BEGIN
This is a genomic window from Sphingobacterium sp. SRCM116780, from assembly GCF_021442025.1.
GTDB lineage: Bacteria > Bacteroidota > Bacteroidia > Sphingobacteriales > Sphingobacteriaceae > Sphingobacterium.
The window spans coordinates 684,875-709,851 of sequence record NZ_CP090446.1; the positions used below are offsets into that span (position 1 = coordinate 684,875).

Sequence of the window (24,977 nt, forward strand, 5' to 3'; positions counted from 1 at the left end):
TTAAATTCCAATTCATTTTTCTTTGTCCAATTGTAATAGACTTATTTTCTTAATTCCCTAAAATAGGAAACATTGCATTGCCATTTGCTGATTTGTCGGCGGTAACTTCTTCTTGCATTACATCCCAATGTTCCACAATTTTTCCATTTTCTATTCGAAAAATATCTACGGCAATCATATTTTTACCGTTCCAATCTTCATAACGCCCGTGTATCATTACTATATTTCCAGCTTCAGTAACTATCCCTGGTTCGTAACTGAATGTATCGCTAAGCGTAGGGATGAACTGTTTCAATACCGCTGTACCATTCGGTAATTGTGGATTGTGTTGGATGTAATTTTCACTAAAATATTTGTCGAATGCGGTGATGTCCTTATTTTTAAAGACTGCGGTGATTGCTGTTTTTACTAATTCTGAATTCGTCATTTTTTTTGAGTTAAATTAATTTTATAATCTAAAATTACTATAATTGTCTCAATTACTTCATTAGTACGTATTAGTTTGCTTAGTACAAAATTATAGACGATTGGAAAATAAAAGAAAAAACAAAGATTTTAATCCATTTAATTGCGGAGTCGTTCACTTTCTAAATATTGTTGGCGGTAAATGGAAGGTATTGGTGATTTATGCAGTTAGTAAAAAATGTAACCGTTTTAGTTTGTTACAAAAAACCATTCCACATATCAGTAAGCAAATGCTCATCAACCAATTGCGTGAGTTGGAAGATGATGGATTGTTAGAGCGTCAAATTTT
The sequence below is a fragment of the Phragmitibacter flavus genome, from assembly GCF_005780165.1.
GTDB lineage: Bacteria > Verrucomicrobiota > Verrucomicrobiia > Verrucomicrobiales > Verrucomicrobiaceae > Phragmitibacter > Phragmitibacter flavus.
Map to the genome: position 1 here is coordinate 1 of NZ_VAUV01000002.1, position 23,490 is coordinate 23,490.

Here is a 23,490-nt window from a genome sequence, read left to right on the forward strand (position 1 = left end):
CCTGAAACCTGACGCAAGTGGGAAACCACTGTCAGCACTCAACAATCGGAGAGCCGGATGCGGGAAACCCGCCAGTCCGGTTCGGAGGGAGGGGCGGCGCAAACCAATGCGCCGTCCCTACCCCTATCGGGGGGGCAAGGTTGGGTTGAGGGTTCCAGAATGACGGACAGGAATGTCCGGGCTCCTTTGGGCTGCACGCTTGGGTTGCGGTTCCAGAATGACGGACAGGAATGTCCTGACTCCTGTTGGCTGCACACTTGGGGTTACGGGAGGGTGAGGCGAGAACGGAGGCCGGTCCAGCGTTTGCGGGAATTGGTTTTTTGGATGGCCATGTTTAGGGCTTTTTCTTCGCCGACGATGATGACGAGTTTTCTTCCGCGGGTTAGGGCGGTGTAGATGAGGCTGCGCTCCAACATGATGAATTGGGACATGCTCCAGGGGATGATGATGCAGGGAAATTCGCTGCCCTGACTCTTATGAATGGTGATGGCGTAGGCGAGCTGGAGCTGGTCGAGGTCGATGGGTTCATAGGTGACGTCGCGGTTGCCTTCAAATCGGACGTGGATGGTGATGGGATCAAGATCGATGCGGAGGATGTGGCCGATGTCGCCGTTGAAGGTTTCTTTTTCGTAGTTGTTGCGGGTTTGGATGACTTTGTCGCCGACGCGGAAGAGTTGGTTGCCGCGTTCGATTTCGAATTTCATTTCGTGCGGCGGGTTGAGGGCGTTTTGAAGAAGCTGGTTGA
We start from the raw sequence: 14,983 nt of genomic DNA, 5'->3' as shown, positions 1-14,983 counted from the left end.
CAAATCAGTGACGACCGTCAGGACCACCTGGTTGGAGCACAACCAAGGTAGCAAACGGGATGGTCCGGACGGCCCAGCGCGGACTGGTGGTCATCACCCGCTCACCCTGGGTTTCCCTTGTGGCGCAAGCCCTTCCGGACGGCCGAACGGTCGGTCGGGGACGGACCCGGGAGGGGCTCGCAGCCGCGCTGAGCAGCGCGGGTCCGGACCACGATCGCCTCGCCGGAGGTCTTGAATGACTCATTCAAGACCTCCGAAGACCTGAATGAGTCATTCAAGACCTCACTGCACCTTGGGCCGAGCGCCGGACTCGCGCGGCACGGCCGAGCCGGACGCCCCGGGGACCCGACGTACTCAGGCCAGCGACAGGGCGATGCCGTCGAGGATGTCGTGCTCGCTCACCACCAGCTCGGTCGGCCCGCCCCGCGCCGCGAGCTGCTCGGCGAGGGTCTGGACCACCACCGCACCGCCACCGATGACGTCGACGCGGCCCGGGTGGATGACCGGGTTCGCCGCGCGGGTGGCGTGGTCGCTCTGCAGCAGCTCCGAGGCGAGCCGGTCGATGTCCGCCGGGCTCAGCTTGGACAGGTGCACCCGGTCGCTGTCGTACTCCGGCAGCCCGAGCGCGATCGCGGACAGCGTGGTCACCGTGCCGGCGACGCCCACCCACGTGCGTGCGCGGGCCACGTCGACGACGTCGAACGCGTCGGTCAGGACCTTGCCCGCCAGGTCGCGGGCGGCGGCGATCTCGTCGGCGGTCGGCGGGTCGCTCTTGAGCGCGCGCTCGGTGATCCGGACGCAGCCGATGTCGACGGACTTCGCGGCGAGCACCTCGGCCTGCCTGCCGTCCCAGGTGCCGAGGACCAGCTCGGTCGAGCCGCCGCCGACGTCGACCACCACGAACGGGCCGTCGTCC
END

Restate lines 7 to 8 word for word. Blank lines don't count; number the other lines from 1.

GTDB lineage: Bacteria > Verrucomicrobiota > Verrucomicrobiia > Verrucomicrobiales > Verrucomicrobiaceae > Phragmitibacter > Phragmitibacter flavus.
Map to the genome: position 1 here is coordinate 1 of NZ_VAUV01000002.1, position 23,490 is coordinate 23,490.